@the_lunatic_is_in_my_head thank you for the advice - I can try Amazon again in a different way.


    I think my problem is going to be the 3 years I’ve owned it - I know a product is supposed to last a “reasonable amount of time” versus its value. 
  • tightauldgit
    tightauldgit Posts: 2,628
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    I suspect this will be more complicated because there will be a service agreement for the service part which probably allows them to alter the terms of your subscription but you really should look at the terms you signed up to. 

    The hardware still works and hasn't developed any fault so I don't know if you would have rights there. Plus I suspect that 3 years for any item of electronics might be considered its lifetime anyway. 

    I can see why you are annoyed for sure but whether that translates to legal rights I'm not sure. I think it might come down to the terms of the service agreement. 
  • Exodi
    Exodi Posts: 2,758
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    Sorry but this sounds like a total cash grab.

    If the files are being streamed from Google Photos (as in, not held locally on storage except for when they are currently displayed), then surely it doesn't make the blindest bit of difference whether the OP has 1 photo, 100 photos or 1000 photos, each photo would be downloaded as it is displayed. I'd be surprised if it downloads every single photo the second it connects to Google Photos.

    Very unfortunate for the OP, Google has it's own Nest Hub Max (effectively their version of a digital photo frame) for £220 (but if you shop around you can probably get a like new one for half that).

    Not only has 10" screen, it also has built in high quality speakers for music, a camera, voice assistant, weather, can be linked to cameras in your house, can be used to watch videos, etc. Also needless to say, it can scroll through your google images at no cost.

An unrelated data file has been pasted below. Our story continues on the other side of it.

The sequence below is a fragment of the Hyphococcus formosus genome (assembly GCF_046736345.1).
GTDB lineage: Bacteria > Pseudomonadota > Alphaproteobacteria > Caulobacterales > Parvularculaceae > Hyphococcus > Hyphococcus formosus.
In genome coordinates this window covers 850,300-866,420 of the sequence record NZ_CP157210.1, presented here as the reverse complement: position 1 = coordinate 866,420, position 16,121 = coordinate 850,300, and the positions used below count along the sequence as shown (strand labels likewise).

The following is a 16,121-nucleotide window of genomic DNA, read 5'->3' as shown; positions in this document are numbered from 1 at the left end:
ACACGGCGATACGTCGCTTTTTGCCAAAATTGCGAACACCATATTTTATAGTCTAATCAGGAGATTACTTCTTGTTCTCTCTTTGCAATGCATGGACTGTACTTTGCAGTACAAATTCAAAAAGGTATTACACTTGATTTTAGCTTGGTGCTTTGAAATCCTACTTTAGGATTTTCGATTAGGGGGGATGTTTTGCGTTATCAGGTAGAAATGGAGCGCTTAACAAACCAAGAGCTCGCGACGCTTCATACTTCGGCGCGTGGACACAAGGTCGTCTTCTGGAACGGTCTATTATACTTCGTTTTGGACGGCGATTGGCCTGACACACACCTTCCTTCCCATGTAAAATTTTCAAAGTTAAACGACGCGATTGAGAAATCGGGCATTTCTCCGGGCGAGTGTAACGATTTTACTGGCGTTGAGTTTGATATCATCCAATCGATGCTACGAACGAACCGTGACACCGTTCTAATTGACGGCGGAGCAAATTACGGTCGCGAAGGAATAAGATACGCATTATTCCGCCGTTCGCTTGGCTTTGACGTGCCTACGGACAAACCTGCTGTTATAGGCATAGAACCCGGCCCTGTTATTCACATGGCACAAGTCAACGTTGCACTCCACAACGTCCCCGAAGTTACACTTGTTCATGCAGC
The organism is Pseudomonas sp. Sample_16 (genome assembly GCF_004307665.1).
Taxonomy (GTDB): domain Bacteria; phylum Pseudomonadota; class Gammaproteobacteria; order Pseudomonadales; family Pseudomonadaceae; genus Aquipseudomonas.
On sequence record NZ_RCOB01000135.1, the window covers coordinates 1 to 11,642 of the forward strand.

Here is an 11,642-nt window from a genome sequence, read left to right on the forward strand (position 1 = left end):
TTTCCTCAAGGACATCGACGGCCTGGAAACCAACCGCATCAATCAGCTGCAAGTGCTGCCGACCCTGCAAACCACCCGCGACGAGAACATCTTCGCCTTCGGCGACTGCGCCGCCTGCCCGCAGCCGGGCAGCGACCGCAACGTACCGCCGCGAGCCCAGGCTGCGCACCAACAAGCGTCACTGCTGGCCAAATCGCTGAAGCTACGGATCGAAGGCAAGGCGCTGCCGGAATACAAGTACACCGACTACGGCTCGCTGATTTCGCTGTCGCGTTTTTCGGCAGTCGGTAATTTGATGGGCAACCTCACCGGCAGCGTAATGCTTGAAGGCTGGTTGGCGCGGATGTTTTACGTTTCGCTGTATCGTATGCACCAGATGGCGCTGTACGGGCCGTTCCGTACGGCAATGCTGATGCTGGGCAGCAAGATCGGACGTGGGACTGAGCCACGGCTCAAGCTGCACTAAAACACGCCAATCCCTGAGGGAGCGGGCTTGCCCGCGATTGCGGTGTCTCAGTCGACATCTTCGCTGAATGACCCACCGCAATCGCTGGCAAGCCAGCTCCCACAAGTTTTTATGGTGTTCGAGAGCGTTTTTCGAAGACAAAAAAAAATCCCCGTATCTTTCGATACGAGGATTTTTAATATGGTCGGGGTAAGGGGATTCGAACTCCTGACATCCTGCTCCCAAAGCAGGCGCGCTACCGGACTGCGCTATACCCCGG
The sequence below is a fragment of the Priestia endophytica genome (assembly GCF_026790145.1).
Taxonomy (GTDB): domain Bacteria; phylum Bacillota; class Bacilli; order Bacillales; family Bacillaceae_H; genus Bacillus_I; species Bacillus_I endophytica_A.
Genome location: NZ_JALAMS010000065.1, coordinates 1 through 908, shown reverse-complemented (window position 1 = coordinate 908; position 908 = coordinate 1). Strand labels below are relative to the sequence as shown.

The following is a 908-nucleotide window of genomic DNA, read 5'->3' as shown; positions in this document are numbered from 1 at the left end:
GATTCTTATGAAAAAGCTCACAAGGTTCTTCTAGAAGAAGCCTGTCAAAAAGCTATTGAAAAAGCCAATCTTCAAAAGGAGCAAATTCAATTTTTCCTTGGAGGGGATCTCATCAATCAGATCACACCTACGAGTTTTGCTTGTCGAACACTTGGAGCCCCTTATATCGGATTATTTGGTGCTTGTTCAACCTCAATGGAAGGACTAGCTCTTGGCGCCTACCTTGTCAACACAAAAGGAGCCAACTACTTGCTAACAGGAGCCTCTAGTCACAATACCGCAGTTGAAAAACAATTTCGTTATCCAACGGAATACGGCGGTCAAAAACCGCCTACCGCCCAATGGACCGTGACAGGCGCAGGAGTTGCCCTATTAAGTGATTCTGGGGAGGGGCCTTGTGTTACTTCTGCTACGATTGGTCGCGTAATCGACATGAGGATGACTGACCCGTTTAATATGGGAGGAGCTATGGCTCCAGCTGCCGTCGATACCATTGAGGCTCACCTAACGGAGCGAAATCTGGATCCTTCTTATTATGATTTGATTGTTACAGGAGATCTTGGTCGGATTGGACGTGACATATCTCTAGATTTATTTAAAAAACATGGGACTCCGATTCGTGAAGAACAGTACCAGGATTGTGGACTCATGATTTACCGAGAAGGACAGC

Know what you don't
  • sheramber
    sheramber Posts: 18,608
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    What do the  T& C for the frame say about being able to change the cost for the service?
  • TELLIT01
    TELLIT01 Posts: 16,232
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    I think my problem is going to be the 3 years I’ve owned it - I know a product is supposed to last a “reasonable amount of time” versus its value. 

    I think you're right about the problem.  The product itself does still work, it's the agreement with the service provider for downloading which has changed.  After 3 years, even if they had said they were terminating the service completely you would probably have little comeback.  Bl***y annoying though.
  • I'll 'fess up immediately to not knowing what a "digital photo' frame" is - but I can guess.  (I also haven't a clue about consumer rights in relation to digital products and services).

    So is it possible to buy a bit of digital kit that you think (or presume?) you own outright, but subsequently find you can't use because you are now being asked to pay a subscription to use it?

    Would that possibility or condition not have to be something that you would clearly need to have drawn to your attention by the seller before purchasing?  (Perhaps it always is - I don't know as I wouldn't buy one.)
  • km1500
    km1500 Posts: 2,120
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    you could try a LBA and small claims for a £250 refund. You probsbly won't win but you never know, and anyway they might settle